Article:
Windows/Hyper-V Server 2012 R2: First Impressions
The release date for Windows Server 2012 R2 (and Windows 8.1) has been set for October 18th, 2013. I got a copy of the previews of both Windows Server and Hyper-V Server, from TechNet. Links for both were included in the rotating banner, but you won’t have much trouble finding them if you look.
There is a lot of material already about the new features in Hyper-V and failover clustering. Rather than write “Me-Too” article #429384 that just rewords what’s already been said, I’ll provide you with a list of my observations and thoughts.
- The first thing I noticed is that their ISO packages are still putting the string “HYPERCORE” in the name of the image for Hyper-V Server. Dear Microsoft, that’s causing us headaches when we try to explain to people that there’s no such thing as “Hyper-V Core”. Please stop.
- If you are using the Hewlett-Packard N40L Microserver from our sub-$2000 cluster document, you must disable the onboard adapter to install 2012 R2 Preview. I’m hoping that changes prior to release, but I’m fortunate enough to have plenty of pNICs in my boxes that I was able to live without the onboard. Someday, I might get enterprising and try to see if I can shoehorn a driver in there and get it to work. I am a little disappointed that a bum driver/hardware interface can prevent a modern OS from even booting, but this is a preview so I’ll withhold judgment until RTM.
- As I was building up my converged fabric and virtual switches, I found that I no longer need to take special steps to configure jumbo frames (sometimes called jumbo packets) on the Hyper-V virtual switch. I just need to enable it for the individual adapters. Thank you Microsoft!
- I still had to manually disable VMQ on the team adapter, since it didn’t detect that my pNICs don’t support VMQ. However, during preliminary testing, it didn’t seem that leaving VMQ enabled caused my performance to drop like it did on 2012.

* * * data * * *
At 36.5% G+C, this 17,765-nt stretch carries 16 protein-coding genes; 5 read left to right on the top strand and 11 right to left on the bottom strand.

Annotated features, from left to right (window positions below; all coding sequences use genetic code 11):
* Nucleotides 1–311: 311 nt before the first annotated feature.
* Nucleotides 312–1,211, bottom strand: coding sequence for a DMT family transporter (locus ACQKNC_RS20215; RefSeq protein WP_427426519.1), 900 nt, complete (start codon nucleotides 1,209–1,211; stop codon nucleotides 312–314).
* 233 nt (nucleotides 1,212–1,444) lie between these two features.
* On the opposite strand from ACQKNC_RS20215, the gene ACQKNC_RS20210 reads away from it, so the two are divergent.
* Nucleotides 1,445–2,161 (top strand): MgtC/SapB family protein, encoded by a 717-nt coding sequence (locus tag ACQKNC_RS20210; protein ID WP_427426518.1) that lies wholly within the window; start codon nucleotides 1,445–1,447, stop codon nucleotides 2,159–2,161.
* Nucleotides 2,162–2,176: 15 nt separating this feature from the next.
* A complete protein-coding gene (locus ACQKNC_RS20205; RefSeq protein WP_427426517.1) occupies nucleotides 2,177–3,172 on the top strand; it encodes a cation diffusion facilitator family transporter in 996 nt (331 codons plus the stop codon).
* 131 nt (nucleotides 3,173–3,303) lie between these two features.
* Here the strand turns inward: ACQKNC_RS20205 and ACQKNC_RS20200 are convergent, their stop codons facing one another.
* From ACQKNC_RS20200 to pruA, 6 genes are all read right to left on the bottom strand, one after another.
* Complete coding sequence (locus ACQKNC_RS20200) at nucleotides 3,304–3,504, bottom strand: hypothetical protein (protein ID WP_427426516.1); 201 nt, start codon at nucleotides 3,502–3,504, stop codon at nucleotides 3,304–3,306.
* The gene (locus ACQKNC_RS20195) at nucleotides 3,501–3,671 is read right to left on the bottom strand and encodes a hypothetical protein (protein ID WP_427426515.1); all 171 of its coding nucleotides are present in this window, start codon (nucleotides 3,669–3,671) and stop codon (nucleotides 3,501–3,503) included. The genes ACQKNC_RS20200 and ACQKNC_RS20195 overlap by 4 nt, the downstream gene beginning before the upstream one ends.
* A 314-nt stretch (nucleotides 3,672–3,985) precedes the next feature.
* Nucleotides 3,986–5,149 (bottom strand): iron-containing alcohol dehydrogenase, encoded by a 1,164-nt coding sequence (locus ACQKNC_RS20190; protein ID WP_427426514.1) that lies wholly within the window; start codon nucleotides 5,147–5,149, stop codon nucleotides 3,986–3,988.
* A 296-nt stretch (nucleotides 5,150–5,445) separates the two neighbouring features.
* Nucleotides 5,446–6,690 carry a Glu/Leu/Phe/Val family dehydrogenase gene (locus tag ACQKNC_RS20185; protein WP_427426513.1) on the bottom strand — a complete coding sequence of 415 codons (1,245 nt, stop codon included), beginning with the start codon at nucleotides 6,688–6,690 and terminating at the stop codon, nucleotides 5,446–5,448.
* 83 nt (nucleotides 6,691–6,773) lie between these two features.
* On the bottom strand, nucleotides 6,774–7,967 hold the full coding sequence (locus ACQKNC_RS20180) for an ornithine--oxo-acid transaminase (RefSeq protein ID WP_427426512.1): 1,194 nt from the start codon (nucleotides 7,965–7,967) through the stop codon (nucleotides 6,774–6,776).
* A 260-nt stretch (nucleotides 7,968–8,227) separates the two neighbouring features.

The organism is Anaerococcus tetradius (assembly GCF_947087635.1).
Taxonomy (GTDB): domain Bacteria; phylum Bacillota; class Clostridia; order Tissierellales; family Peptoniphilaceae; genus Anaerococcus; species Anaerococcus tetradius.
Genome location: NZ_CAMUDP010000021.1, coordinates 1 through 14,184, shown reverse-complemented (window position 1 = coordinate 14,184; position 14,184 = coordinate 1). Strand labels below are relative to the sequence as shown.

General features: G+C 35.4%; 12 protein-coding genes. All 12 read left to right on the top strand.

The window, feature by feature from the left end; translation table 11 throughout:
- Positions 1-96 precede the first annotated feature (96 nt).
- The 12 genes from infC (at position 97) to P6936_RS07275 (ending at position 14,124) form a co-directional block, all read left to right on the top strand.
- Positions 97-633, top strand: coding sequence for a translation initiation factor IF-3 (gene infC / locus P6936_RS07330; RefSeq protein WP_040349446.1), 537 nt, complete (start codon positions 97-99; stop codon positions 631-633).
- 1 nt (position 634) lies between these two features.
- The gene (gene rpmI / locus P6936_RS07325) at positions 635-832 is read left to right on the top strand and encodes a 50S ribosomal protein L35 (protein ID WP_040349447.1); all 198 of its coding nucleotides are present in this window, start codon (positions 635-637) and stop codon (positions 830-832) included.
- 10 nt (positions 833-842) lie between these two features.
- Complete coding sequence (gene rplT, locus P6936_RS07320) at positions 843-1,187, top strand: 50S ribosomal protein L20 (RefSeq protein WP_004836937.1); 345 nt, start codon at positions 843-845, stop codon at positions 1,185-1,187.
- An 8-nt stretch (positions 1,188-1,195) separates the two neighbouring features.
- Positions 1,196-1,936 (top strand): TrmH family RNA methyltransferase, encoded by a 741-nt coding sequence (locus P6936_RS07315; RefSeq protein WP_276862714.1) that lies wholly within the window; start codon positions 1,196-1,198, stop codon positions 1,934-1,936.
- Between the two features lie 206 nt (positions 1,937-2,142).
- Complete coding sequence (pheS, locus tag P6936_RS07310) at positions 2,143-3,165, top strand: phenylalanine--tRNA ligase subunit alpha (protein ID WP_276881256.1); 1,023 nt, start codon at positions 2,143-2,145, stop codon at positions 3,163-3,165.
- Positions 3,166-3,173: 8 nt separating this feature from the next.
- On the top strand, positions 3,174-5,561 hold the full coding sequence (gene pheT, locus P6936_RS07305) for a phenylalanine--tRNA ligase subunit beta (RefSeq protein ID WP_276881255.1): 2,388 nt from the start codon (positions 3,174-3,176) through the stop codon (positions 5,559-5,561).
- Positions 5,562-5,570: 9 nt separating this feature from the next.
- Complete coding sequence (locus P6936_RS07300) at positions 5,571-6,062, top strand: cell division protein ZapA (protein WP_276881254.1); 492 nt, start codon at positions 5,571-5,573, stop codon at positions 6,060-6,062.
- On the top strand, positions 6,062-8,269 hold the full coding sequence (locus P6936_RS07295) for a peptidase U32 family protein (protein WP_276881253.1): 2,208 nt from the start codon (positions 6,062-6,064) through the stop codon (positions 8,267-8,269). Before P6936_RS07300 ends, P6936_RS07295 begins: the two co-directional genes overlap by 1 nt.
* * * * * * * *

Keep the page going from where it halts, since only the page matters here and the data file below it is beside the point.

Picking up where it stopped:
- Unlike a lot of other testers, my hardware isn’t good enough to test RSS. I did turn on SMB for Live Migrations and it worked right away.
- Instead of named, dedicated, and separated Live Migration and Cluster Communications networks, I just have two cluster networks that are allowed for both traffic types. SMB multichannel automatically puts them to good use. Live Migration can also use multiple paths now, so I’m getting true link aggregation for both SMB and Live Migration all the time with no special effort on my part.
- The Start button is back. I didn’t miss it that much, really, but I am getting use out of the right-click option to Shut Down. It’s really disappointing that “Disconnect” is there but “Log off” isn’t. It’s tough enough to get admins to do the right thing. It’s worse when the wrong thing is so much easier to do. Logging off is still a click at the bottom left and a jump up to the top right to click your name, and then “Sign off”.
- The Start Menu is still gone, unfortunately. But, instead of making you click all the way at the bottom-left of the screen, right-clicking, and then traveling all the way to the right of the screen to click the “All Apps” button, there’s now a white down arrow that appears immediately to let you get to the other applications on your system.